If you find yourself asking 'what happens if I miss my court date?' make sure to continue reading. Chances are, after you're finished with this article, you'll be more than willing to show up to your court appearance, and show up early.
It's a Wise Move to Show Up to Court
To put it simply -- as well as bluntly -- if you miss your court date, there's a good chance the judge will issue a warrant for your arrest. Many times, these warrants are not actively pursued when the case involves something minor, such as a speeding ticket. "Not actively pursued" means local cops don't go out of their way to serve you the warrant. Take for example that you were cited for speeding in the next county over from where you reside. If you don't show up to court on your court date, a warrant will be issued; however, picking you up on the warrant probably won't be carried out unless your name is run through the system in that county. Police officers usually don't track people down to serve this type of warrant. The danger, though, comes if you run afoul of the law in that county again - another speeding ticket or other infraction could land you in jail.
Consequences are Worse with Felony and Violent Offenses
If you have a court date for something more severe than a speeding ticket or traffic violation, the consequences for not showing up will likely be harsh. If you miss a court date for either a misdemeanor or felony criminal charge, not showing up will result in the judge issuing a warrant and the cops actively pursuing bringing you in; this especially applies to cases associated with sexual assault, murder, and other violent offenses. Being out on bond and missing a court date results in the immediate revocation of your bond conditions, and police officers will be asked to serve you a warrant and bring you in. This can greatly harshen the consequences and outcome of your current case as well as result in a new case altogether -- missing a court appearance is a crime unto itself. And do keep in mind that if property or money was put up for your bond, the collateral will likely be kept by the court system. This means if you're out on a $10,000 bond and you fail to show up on your court date, the court will keep your money instead of you getting it back.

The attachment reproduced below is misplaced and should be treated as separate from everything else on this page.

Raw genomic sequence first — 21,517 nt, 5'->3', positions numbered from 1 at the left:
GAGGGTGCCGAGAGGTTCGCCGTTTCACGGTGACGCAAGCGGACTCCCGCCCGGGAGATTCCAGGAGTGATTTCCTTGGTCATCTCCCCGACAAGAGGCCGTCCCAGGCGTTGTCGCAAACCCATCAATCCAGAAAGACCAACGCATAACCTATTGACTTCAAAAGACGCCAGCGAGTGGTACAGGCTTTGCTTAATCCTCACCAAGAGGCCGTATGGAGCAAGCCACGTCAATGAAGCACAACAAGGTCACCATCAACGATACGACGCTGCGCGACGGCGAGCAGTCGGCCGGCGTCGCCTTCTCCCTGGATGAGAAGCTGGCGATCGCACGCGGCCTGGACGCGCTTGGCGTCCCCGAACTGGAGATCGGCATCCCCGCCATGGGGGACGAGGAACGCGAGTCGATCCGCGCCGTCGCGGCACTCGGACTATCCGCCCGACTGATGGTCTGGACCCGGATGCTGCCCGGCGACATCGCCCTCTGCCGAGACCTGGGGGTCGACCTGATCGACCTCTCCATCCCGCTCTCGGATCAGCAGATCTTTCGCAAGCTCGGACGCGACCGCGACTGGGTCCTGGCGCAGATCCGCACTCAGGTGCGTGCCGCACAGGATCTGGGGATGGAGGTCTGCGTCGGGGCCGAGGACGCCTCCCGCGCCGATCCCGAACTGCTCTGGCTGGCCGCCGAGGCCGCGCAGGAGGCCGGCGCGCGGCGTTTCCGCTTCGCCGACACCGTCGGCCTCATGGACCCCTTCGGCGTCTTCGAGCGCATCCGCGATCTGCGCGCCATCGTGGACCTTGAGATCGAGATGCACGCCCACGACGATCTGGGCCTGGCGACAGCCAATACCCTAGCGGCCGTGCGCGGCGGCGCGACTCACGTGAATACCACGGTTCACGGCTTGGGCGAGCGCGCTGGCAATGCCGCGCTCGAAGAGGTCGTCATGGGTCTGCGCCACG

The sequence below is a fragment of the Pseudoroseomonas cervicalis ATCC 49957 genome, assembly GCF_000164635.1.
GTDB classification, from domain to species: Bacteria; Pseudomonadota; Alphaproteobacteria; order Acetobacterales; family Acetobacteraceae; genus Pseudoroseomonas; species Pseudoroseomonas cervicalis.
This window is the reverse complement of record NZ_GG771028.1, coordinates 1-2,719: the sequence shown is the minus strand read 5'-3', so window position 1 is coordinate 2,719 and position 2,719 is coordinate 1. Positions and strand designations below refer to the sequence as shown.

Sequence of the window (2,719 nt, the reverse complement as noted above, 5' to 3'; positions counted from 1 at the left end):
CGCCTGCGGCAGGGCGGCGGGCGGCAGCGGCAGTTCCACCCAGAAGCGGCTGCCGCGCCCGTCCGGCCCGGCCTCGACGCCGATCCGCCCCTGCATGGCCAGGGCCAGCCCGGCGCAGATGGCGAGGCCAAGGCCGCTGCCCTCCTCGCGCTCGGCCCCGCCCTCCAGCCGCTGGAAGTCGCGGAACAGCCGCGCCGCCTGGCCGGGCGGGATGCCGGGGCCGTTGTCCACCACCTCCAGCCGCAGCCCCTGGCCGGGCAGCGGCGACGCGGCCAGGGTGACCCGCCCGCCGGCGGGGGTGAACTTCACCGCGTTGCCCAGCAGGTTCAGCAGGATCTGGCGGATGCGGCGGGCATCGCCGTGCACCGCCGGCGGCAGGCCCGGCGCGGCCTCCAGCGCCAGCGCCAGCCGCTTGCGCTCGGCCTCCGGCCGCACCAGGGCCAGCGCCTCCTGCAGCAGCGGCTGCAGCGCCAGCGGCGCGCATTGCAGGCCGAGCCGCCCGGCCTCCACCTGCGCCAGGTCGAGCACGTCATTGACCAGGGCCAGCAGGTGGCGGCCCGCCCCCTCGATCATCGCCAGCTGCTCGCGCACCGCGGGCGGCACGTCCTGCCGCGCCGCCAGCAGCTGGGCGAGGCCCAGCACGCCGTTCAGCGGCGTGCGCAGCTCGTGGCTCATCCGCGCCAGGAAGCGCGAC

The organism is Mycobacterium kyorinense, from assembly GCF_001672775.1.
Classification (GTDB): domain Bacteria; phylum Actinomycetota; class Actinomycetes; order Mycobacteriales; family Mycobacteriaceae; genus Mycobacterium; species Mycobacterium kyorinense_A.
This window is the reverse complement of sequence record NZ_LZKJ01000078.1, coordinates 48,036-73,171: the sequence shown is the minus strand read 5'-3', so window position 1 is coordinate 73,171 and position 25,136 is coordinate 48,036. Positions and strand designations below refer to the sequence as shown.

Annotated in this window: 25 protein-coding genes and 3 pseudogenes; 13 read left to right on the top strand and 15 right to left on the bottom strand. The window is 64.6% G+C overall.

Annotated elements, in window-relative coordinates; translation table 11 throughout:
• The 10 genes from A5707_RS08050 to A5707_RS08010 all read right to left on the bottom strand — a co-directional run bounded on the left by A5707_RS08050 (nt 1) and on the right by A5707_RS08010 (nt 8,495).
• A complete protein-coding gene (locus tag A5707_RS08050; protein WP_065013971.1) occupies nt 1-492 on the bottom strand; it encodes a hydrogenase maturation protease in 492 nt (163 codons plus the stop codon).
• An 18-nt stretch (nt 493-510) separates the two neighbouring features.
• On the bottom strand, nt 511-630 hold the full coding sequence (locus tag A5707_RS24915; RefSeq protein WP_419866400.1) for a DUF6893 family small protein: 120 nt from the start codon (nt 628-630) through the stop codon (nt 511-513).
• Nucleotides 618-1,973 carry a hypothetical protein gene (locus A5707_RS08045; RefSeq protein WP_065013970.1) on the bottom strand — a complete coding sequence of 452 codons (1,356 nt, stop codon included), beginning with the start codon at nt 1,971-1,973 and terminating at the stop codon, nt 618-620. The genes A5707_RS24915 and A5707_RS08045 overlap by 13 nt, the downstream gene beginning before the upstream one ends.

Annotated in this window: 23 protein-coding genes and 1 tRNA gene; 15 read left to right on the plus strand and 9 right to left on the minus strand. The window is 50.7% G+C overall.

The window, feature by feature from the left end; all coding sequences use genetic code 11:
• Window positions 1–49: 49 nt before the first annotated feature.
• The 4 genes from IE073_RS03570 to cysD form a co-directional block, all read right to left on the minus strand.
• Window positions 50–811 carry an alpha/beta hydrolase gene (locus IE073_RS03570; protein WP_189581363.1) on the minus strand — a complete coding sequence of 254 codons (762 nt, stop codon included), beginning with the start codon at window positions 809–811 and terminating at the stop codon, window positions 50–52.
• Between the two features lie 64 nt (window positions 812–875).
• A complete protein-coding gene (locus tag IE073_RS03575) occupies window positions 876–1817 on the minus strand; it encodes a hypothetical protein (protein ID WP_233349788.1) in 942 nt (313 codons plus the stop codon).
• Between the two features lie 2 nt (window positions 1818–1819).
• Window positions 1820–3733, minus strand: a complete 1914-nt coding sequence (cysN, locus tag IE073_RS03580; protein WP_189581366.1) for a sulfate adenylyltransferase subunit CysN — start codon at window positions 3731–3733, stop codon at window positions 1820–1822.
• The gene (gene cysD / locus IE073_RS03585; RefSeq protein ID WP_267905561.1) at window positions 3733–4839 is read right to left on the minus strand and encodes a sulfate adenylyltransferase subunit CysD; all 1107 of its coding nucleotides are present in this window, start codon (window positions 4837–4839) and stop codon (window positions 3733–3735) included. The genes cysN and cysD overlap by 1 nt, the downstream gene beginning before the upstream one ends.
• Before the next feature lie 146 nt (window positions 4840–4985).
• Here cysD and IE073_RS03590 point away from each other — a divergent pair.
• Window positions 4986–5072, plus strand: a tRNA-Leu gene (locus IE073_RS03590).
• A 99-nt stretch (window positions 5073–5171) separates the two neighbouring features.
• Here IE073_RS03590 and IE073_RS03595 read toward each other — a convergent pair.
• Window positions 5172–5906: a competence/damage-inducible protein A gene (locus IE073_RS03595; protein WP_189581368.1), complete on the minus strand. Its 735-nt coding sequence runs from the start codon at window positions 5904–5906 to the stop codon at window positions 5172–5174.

One Time is Sometimes One Too Many
If you have already missed your court date, there's no need to fret just yet. Simply contact your lawyer and tell him that you would like to inform the judge why you were not able to make it to court. Sometimes, giving the judge a reasonable excuse will lead to him quashing the warrant for your arrest, but this only works one time (and sometimes it doesn't even work once). The sooner you remedy the situation, the better the outcome of your case will be compared to you running for months on end and missing court more than one time.
Rescheduling Your Date Is Possible
Do you have to work on your court date? Can you not get a babysitter to watch your little one? Do you have something more important -- perhaps a surgical procedure -- going on during the time that you're supposed to appear in court? If you answered yes to any of the questions above, take comfort in knowing that rescheduling your court date is possible, and it is in your interest to have it rescheduled rather than missing it. You can either ask the county clerk yourself to reschedule your date, or if need be, your lawyer can ask for a different date. Don't miss your court date! The consequences are never good. Call me, Robert Odle, if you miss your court date or need to reschedule.
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